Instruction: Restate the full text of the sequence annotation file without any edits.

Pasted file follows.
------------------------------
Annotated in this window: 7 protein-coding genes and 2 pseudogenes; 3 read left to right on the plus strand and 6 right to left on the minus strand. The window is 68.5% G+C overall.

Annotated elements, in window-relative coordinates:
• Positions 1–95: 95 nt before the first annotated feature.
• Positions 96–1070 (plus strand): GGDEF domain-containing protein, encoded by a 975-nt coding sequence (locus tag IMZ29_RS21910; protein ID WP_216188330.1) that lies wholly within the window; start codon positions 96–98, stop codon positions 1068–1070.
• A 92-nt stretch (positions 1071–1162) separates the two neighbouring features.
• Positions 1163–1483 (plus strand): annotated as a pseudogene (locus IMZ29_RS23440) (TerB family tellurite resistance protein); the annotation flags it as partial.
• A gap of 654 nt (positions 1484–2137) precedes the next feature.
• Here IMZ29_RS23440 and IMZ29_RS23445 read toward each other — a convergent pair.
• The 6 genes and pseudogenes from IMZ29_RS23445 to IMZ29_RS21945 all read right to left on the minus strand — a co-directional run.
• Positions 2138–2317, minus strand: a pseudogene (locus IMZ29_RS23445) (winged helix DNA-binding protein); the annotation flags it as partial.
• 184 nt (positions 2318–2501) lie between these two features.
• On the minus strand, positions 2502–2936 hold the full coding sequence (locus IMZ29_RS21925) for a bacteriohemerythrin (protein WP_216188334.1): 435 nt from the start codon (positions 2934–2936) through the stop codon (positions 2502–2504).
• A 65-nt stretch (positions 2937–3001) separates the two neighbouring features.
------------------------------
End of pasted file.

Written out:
Annotated in this window: 7 protein-coding genes and 2 pseudogenes; 3 read left to right on the plus strand and 6 right to left on the minus strand. The window is 68.5% G+C overall.

Annotated elements, in window-relative coordinates:
• Positions 1–95: 95 nt before the first annotated feature.
• Positions 96–1070 (plus strand): GGDEF domain-containing protein, encoded by a 975-nt coding sequence (locus tag IMZ29_RS21910; protein ID WP_216188330.1) that lies wholly within the window; start codon positions 96–98, stop codon positions 1068–1070.
• A 92-nt stretch (positions 1071–1162) separates the two neighbouring features.
• Positions 1163–1483 (plus strand): annotated as a pseudogene (locus IMZ29_RS23440) (TerB family tellurite resistance protein); the annotation flags it as partial.
• A gap of 654 nt (positions 1484–2137) precedes the next feature.
• Here IMZ29_RS23440 and IMZ29_RS23445 read toward each other — a convergent pair.
• The 6 genes and pseudogenes from IMZ29_RS23445 to IMZ29_RS21945 all read right to left on the minus strand — a co-directional run.
• Positions 2138–2317, minus strand: a pseudogene (locus IMZ29_RS23445) (winged helix DNA-binding protein); the annotation flags it as partial.
• 184 nt (positions 2318–2501) lie between these two features.
• On the minus strand, positions 2502–2936 hold the full coding sequence (locus IMZ29_RS21925) for a bacteriohemerythrin (protein WP_216188334.1): 435 nt from the start codon (positions 2934–2936) through the stop codon (positions 2502–2504).
• A 65-nt stretch (positions 2937–3001) separates the two neighbouring features.